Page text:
Found 82 Documents across 9 Pages (0.002 seconds)
  1. Sources of frustration and targets of aggression: a cross-cultural studyTriandis, Leigh Minturn - Journal of Abnormal and Social Psychology, 1961 - 2 Hypotheses

    This article investigates the relationships between culturally defined frustrating agents and various types of culturally defined targets of aggressive response. Findings indicate relationships between extrapunitive outlook and extrapunitive responsiveness and impunitive outlook and impunitive responsiveness.

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  2. Infanticide as a terminal abortion procedureMinturn, Leigh - Cross-Cultural Research, 1982 - 3 Hypotheses

    This study investigates the conceptual frameworks involved in infanticide. Authors first examine data on infanticide and birth ceremonies, particularly the timing of these events and the infant and adult involved in each. Authors also examine reasons for performing infanticide, including illegitimacy, unwanted children, and excess children, finding them similar to reasons for performing abortion. Population control and implications for children's and women's status are also discussed.

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  3. Cultural patterning of sexual beliefs and behaviorMinturn, Leigh - Ethnology, 1969 - 12 Hypotheses

    This paper is concerned with the variation in sexual behavior in humans. Authors test hypotheses regarding the relationships between sexual behaviors and beliefs concerning sex.

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  4. A cross-cultural linguistic analysis of freudian symbolsMinturn, Leigh - Cross-Cultural Studies, 1969 - 1 Hypotheses

    This article examines dream symbols that are classified by gender. Tests of six languages from six branches suggest that objects that appear as male or female dream symbols are represented by corresponding gendered words (i.e. masculine or feminine nouns).

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  5. The influence of diet on morning sickness: a cross-cultural studyMinturn, Leigh - Medical Anthropology, 1984 - 7 Hypotheses

    This article proposes that differences in diet may account for the presence or absence of morning sickness in a society. Data suggest that morning sickness is not a universal symptom of pregnancy, and there are significant differences in foods consumed where morning sickness does not occur, including more maize, fats, and vegetables.

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  6. The antecedents of child training: a cross-cultural test of some hypothesesMinturn, Leigh - Mothers of six cultures: antecedents of child rearing, 1964 - 5 Hypotheses

    This book chapter examines relationships between the child-training behavior of mothers and the responsibilities of both mothers and others. Child-training behavior is also examined in relation to single and multiple family dwellings.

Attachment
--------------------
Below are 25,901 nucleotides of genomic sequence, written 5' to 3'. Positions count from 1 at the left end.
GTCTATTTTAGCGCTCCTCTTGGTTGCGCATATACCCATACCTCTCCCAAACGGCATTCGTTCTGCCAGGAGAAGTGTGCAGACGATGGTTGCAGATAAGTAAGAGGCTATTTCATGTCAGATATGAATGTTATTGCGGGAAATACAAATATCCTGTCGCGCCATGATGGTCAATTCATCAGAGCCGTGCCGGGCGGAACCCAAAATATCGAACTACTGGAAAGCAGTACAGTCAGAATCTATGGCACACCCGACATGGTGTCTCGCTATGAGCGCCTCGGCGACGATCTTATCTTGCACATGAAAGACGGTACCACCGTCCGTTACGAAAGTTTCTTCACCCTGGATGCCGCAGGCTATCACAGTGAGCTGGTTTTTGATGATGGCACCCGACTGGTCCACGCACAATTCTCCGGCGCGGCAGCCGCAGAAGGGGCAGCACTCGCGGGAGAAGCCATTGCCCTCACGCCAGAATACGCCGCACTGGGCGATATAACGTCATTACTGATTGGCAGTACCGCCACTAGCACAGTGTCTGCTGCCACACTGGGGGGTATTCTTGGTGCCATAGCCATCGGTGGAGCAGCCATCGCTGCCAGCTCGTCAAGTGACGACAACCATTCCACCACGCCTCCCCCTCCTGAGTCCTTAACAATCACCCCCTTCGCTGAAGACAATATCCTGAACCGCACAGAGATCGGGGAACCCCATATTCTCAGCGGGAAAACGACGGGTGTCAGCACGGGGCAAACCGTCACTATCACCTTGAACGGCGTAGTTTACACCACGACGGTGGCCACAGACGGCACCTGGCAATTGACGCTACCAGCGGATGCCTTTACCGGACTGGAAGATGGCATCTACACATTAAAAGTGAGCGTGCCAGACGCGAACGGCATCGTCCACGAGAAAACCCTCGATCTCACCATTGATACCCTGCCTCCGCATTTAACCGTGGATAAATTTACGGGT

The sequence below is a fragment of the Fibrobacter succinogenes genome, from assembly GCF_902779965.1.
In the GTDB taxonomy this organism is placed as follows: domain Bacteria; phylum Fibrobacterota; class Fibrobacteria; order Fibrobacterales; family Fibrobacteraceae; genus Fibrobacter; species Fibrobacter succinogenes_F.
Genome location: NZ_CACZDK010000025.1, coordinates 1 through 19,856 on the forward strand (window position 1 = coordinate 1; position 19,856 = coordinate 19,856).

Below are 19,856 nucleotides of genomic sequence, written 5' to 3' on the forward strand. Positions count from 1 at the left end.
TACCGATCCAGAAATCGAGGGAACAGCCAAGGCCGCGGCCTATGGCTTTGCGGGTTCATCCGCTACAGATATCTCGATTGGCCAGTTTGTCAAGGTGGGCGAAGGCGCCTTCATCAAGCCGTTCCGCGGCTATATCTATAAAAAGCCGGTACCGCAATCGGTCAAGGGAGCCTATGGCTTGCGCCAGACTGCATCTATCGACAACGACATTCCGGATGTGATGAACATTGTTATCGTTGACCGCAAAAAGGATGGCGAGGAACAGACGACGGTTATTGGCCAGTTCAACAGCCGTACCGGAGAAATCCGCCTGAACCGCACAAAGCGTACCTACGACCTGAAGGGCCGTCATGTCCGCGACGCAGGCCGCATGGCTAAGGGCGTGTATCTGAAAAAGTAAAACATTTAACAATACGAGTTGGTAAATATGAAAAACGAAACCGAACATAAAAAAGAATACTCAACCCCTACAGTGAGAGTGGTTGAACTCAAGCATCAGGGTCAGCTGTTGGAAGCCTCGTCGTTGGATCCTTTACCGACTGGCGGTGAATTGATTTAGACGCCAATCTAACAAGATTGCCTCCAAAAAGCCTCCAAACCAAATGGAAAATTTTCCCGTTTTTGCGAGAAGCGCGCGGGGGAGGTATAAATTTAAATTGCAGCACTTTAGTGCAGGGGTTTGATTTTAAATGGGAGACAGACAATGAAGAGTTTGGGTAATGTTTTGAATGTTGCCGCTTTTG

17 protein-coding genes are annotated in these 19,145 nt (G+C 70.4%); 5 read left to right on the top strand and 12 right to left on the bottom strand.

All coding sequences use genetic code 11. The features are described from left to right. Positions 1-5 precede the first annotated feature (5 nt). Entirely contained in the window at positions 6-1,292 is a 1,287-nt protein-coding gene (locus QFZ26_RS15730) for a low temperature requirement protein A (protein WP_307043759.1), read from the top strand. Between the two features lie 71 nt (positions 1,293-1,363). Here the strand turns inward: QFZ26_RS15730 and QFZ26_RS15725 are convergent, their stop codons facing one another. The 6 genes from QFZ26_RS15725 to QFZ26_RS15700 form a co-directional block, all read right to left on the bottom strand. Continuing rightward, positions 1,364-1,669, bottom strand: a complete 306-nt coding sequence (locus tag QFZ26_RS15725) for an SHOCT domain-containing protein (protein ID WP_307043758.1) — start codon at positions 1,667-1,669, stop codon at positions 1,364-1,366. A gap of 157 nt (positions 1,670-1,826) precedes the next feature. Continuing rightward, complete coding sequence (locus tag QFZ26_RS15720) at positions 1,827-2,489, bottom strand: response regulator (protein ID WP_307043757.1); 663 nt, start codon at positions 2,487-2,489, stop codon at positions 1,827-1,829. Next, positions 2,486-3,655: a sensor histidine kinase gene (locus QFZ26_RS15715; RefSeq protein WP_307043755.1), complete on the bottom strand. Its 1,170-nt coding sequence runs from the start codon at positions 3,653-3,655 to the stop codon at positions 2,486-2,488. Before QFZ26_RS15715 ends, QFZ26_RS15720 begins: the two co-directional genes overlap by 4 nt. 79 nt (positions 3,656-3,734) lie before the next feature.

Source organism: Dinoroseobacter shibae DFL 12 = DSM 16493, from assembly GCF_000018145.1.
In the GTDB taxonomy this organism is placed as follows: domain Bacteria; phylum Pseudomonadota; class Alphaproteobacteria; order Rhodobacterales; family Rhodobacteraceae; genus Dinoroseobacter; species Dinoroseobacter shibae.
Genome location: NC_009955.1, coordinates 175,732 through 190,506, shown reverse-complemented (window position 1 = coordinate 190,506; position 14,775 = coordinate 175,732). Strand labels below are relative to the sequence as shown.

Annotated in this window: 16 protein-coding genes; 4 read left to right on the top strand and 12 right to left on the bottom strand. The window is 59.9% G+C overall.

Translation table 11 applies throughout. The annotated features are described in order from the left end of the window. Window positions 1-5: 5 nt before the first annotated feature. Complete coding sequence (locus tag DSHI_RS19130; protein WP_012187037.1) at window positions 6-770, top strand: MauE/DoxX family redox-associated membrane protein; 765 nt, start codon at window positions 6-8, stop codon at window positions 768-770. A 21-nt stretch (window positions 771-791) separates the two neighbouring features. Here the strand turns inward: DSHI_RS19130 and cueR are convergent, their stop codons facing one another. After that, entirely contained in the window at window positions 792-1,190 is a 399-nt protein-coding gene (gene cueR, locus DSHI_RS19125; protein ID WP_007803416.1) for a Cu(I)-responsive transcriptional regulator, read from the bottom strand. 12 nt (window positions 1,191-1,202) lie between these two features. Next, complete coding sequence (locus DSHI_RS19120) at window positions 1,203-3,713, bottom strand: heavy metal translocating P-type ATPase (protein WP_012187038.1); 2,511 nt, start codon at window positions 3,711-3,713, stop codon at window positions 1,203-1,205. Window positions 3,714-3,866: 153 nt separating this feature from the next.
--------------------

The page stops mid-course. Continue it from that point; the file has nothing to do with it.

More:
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  7. Household structure and socialization practicesMunroe, Ruth H. - Journal of Social Psychology, 1980 - 1 Hypotheses

    An earlier study (Minturn & Lambert 1964) found a nonsignificant association between multifamily households and social permisiveness. This article re-tests that association using Barry et al.'s ratings for child socialization practices, finding that having several families in one house tends to decrease socialization pressure on children.

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  8. Morning sickness: a mechanism for protecting mother and embryoFlaxman, Samuel M. - Quarterly Review of Biology, 2000 - 2 Hypotheses

    Pregnancy sickness is characterized by nausea, vomiting, and food aversions during pregnancy, particularly during the first trimester. Previous work has asserted an adaptationist explanation for this phenomenon: pregnancy sickness protects the embryo from the toxic compounds found in many foods via expulsion (i.e., vomiting) of potentially dangerous foods and by encouraging aversions to foods likely to harbor toxins or pathogens. The authors reexamine 27 small-scale societies previously investigated by Minturn and Weiher (1984) for evidence of pregnancy sickness and food aversions in light of the fetal protection hypotheses.

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  9. Some correlates of beliefs in the malevolence and benevolence of supernatural beings: a cross societal studyLambert, William W. - Journal of Abnormal and Social Psychology, 1959 - 7 Hypotheses

    This article tests hypotheses about the relationship between how the general anticipations of pain in develop in children and the formal belief systems of a society. The authors posit that beliefs in malevolent supernatural beings reflect punitive child rearing practices and beliefs in benevolent supernatural being relfect nurturing child rearing practices. Results generally support this hypothesis.

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  10. Residential variation among hunter-gatherersEmber, Carol R. - Behavior Science Research, 1975 - 7 Hypotheses

    This study explores predictors of variation in two dimensions of marital residence patterns among hunter-gatherers: 1) the tendency toward patrilocality versus matrilocality and 2) the tendency toward unilocality versus bilocality.

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